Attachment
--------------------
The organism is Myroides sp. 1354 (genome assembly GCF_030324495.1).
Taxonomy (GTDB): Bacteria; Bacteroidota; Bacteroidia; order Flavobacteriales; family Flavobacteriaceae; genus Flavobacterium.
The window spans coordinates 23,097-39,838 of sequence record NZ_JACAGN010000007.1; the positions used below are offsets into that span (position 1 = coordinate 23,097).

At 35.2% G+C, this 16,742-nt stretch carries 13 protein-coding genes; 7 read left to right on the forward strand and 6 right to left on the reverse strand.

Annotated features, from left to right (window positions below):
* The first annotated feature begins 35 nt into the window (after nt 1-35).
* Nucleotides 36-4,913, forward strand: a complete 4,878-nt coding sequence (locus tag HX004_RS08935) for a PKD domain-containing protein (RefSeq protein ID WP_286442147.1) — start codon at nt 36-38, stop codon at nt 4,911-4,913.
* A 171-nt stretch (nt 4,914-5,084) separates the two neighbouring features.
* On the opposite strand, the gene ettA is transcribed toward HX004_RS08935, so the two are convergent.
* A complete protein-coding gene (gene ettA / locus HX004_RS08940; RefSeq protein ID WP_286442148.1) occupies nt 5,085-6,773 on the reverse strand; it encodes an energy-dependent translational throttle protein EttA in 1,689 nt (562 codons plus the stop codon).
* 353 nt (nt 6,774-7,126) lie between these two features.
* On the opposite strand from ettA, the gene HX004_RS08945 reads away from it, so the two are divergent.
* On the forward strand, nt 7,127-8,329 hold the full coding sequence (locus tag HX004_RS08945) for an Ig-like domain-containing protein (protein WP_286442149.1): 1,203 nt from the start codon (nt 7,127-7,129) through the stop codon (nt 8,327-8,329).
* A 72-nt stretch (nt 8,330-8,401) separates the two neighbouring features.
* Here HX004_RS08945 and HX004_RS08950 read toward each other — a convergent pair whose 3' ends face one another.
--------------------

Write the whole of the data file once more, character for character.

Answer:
The organism is Myroides sp. 1354 (genome assembly GCF_030324495.1).
Taxonomy (GTDB): Bacteria; Bacteroidota; Bacteroidia; order Flavobacteriales; family Flavobacteriaceae; genus Flavobacterium.
The window spans coordinates 23,097-39,838 of sequence record NZ_JACAGN010000007.1; the positions used below are offsets into that span (position 1 = coordinate 23,097).

At 35.2% G+C, this 16,742-nt stretch carries 13 protein-coding genes; 7 read left to right on the forward strand and 6 right to left on the reverse strand.

Annotated features, from left to right (window positions below):
* The first annotated feature begins 35 nt into the window (after nt 1-35).
* Nucleotides 36-4,913, forward strand: a complete 4,878-nt coding sequence (locus tag HX004_RS08935) for a PKD domain-containing protein (RefSeq protein ID WP_286442147.1) — start codon at nt 36-38, stop codon at nt 4,911-4,913.
* A 171-nt stretch (nt 4,914-5,084) separates the two neighbouring features.
* On the opposite strand, the gene ettA is transcribed toward HX004_RS08935, so the two are convergent.
* A complete protein-coding gene (gene ettA / locus HX004_RS08940; RefSeq protein ID WP_286442148.1) occupies nt 5,085-6,773 on the reverse strand; it encodes an energy-dependent translational throttle protein EttA in 1,689 nt (562 codons plus the stop codon).
* 353 nt (nt 6,774-7,126) lie between these two features.
* On the opposite strand from ettA, the gene HX004_RS08945 reads away from it, so the two are divergent.
* On the forward strand, nt 7,127-8,329 hold the full coding sequence (locus tag HX004_RS08945) for an Ig-like domain-containing protein (protein WP_286442149.1): 1,203 nt from the start codon (nt 7,127-7,129) through the stop codon (nt 8,327-8,329).
* A 72-nt stretch (nt 8,330-8,401) separates the two neighbouring features.
* Here HX004_RS08945 and HX004_RS08950 read toward each other — a convergent pair whose 3' ends face one another.